Jim Lowe / Staff Photo From left, cellist Robert Blais, pianist Diane Huling and violinist Raymond Malone played works of Beethoven and Rachmaninoff on Sunday in Montpelier.
MONTPELIER — Can music teachers perform? Central Vermont instrumental students found out Sunday afternoon at Montpelier’s Unitarian Church that indeed they can — and beautifully. (The program was also performed March 15 in Rutland and Saturday in Norwich.)
Two well-known local teachers, cellist Robert Blais and violinist Raymond Malone, joined Cabot concert pianist Diane Huling in virtuoso chamber music of Beethoven and Rachmaninoff, and it was most impressive.
Ludwig van Beethoven’s Piano Trio in c minor, Opus 1, No. 3, despite new freedoms and quirkiness enjoyed by the composer, is a beautifully Classical work. Sunday’s performance was anchored by Huling’s beautifully elegant crystalline playing. Although sensitive and refined, Huling missed none of the drama of the work, playing with power as well as finesse.
Malone’s violin was warm and lyrical, with just the right degree of passion for this Classical work. Blais delivered the more reserved cello part with warmth and a natural musicality. Although both had momentary lapses in intonation and finesse, coupled with Huling they played with an able virtuosity resulting in a musically rewarding performance.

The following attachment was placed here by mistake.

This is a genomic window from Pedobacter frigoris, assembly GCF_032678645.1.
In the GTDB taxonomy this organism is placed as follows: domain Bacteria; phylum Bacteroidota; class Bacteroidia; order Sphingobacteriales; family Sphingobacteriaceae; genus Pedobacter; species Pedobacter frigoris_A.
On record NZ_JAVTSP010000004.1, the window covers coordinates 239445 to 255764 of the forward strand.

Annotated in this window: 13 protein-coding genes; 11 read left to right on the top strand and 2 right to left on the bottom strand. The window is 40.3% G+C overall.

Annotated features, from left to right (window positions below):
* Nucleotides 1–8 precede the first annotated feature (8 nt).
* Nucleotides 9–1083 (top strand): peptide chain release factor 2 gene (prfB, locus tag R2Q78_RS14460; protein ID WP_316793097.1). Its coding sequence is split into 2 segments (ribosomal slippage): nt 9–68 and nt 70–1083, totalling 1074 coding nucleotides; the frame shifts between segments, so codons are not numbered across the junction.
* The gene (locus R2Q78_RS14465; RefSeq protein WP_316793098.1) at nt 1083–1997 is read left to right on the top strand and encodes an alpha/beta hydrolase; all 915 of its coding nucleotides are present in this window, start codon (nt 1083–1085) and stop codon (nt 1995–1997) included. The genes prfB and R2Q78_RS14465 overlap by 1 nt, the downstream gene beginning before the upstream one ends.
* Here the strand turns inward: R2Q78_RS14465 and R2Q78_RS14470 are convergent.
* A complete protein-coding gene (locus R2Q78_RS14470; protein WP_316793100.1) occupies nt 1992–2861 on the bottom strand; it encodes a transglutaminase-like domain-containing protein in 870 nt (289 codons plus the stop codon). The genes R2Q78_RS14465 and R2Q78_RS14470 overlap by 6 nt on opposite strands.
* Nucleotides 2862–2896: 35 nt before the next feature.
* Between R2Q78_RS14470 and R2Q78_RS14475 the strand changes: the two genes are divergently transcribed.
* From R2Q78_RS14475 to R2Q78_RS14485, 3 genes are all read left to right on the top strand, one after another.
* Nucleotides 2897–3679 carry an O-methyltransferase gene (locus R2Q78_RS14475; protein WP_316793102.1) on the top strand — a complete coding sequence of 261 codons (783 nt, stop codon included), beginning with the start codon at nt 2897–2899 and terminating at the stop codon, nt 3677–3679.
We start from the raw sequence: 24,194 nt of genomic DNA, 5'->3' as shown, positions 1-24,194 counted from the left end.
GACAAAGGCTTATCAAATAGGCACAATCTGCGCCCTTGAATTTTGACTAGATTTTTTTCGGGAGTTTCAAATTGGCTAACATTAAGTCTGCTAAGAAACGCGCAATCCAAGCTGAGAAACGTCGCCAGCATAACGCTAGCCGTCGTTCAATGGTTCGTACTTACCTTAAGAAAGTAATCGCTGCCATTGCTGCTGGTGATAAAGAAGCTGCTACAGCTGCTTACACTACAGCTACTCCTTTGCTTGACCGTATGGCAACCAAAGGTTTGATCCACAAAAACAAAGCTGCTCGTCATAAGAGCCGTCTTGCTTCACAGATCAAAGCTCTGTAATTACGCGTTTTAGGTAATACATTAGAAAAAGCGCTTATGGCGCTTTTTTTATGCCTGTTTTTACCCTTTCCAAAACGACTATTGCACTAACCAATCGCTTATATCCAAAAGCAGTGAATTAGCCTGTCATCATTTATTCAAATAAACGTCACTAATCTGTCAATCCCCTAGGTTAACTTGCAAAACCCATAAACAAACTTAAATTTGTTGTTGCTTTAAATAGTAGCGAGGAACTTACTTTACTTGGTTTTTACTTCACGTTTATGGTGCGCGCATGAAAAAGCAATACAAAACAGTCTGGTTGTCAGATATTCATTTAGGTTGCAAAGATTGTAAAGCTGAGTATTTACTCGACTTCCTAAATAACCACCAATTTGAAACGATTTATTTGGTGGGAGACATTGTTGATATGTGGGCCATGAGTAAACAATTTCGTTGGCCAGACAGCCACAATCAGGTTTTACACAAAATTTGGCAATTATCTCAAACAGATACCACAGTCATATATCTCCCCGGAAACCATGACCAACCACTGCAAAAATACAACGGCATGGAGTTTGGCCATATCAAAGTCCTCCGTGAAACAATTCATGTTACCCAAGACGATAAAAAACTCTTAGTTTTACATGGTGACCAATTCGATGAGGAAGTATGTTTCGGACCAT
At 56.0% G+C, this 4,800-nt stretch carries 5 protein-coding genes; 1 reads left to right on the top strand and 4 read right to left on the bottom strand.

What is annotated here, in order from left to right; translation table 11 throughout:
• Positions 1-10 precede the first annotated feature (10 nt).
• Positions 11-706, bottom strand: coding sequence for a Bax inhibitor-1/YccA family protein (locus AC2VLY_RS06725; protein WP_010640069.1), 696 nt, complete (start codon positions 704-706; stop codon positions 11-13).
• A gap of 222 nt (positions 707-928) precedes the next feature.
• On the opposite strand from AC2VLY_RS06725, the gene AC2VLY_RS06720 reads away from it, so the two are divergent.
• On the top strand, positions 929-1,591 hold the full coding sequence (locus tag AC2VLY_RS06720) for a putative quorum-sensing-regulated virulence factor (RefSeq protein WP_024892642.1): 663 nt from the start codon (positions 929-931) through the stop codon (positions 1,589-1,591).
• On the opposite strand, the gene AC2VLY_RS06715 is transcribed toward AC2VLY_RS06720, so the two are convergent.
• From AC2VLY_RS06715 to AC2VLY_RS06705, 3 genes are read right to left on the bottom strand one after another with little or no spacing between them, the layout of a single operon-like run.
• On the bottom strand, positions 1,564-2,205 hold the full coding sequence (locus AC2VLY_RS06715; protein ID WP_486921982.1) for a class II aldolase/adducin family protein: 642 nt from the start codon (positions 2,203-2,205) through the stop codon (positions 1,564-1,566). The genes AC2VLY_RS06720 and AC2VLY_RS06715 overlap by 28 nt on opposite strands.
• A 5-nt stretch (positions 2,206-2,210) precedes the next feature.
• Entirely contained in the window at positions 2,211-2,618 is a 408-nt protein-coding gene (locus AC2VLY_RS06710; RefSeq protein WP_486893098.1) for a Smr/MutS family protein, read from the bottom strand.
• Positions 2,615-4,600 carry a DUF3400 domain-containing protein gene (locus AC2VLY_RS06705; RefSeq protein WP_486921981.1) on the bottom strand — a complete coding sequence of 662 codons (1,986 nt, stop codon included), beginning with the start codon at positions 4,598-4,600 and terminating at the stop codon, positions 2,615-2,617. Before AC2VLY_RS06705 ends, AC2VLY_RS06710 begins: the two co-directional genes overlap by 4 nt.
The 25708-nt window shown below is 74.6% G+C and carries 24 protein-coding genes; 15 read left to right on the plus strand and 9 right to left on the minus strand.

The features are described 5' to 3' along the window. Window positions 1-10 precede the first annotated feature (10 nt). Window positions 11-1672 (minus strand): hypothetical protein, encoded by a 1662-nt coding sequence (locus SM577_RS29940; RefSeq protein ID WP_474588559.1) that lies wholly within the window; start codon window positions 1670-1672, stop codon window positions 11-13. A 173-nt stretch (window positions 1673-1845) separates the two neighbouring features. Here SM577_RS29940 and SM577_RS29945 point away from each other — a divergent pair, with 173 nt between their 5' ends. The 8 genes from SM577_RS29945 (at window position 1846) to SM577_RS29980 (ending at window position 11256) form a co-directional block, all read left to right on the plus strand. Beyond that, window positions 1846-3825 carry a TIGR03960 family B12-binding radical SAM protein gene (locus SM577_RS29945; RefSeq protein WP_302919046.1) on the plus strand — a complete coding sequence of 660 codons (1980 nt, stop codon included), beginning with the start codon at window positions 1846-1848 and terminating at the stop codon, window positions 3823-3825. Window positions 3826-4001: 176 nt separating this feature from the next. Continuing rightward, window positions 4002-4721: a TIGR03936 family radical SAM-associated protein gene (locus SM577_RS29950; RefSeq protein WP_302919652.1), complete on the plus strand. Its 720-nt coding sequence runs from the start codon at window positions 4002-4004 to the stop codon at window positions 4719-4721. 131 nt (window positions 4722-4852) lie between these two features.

Sunday’s crowd pleaser was certainly Sergei Rachmaninoff’s Sonata for Cello and Piano in g minor, Opus 19. This is not only a work requiring tremendous virtuosity in both parts, it has an almost over-the-top lyricism that makes it more like opera or movie music. Hence, when successfully performed — as it certainly was here — it’s an extravagant and beautiful experience.
Blais, though sometimes a little reserved, not only delivered the work’s truly virtuosic moments, he played with warmth, lyricism and passion. Huling, though a little stricter rhythm would have achieved more grandeur, played with a large-scale virtuosity that made the performance truly exciting. It was also a beautifully rhapsodic performance.
The program opened with Beethoven’s Sonata No. 5 in F Major, Opus 24, for Violin and Piano. Known as the “Spring” Sonata, the work is warm, lyrical and very Classical. Malone employed his aforementioned beautifully lyrical sound and expert bow arm, but there were also some rough passages. Huling, after overplaying the small Yamaha baby grand piano a bit, played elegantly and lyrically.
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